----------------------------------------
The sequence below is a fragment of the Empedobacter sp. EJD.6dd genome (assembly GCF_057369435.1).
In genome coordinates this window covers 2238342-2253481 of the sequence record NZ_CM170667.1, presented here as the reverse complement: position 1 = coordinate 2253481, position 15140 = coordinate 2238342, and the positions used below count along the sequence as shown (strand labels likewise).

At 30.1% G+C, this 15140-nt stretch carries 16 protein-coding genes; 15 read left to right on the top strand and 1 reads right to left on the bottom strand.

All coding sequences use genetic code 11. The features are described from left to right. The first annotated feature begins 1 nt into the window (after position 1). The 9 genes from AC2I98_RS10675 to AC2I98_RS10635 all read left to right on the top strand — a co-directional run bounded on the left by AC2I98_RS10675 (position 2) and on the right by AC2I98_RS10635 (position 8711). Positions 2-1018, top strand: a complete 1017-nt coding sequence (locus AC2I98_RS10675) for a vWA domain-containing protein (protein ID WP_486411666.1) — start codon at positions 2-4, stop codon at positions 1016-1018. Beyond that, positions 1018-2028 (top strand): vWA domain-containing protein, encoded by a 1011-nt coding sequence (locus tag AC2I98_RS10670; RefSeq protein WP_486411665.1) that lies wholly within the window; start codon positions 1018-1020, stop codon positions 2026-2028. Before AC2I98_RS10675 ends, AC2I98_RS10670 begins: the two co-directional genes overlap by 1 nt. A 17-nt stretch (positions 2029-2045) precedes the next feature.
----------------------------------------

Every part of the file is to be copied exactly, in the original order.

The sequence below is a fragment of the Empedobacter sp. EJD.6dd genome (assembly GCF_057369435.1).
In genome coordinates this window covers 2238342-2253481 of the sequence record NZ_CM170667.1, presented here as the reverse complement: position 1 = coordinate 2253481, position 15140 = coordinate 2238342, and the positions used below count along the sequence as shown (strand labels likewise).

At 30.1% G+C, this 15140-nt stretch carries 16 protein-coding genes; 15 read left to right on the top strand and 1 reads right to left on the bottom strand.

All coding sequences use genetic code 11. The features are described from left to right. The first annotated feature begins 1 nt into the window (after position 1). The 9 genes from AC2I98_RS10675 to AC2I98_RS10635 all read left to right on the top strand — a co-directional run bounded on the left by AC2I98_RS10675 (position 2) and on the right by AC2I98_RS10635 (position 8711). Positions 2-1018, top strand: a complete 1017-nt coding sequence (locus AC2I98_RS10675) for a vWA domain-containing protein (protein ID WP_486411666.1) — start codon at positions 2-4, stop codon at positions 1016-1018. Beyond that, positions 1018-2028 (top strand): vWA domain-containing protein, encoded by a 1011-nt coding sequence (locus tag AC2I98_RS10670; RefSeq protein WP_486411665.1) that lies wholly within the window; start codon positions 1018-1020, stop codon positions 2026-2028. Before AC2I98_RS10675 ends, AC2I98_RS10670 begins: the two co-directional genes overlap by 1 nt. A 17-nt stretch (positions 2029-2045) precedes the next feature.